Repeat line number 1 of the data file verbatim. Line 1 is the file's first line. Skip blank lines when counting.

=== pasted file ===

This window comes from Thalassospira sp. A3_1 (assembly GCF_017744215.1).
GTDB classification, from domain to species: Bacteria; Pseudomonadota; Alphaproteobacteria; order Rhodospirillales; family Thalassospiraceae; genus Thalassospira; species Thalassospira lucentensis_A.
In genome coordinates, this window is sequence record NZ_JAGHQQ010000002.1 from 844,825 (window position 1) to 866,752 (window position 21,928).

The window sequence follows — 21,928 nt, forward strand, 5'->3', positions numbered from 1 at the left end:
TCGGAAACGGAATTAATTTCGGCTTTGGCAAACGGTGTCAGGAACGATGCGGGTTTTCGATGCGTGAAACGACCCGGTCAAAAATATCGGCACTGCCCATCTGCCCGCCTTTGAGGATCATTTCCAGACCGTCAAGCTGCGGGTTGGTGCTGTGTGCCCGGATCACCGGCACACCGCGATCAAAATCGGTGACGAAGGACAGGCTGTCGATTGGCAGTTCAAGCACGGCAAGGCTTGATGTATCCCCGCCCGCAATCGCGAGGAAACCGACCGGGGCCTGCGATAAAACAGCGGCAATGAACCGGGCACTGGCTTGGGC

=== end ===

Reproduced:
This window comes from Thalassospira sp. A3_1 (assembly GCF_017744215.1).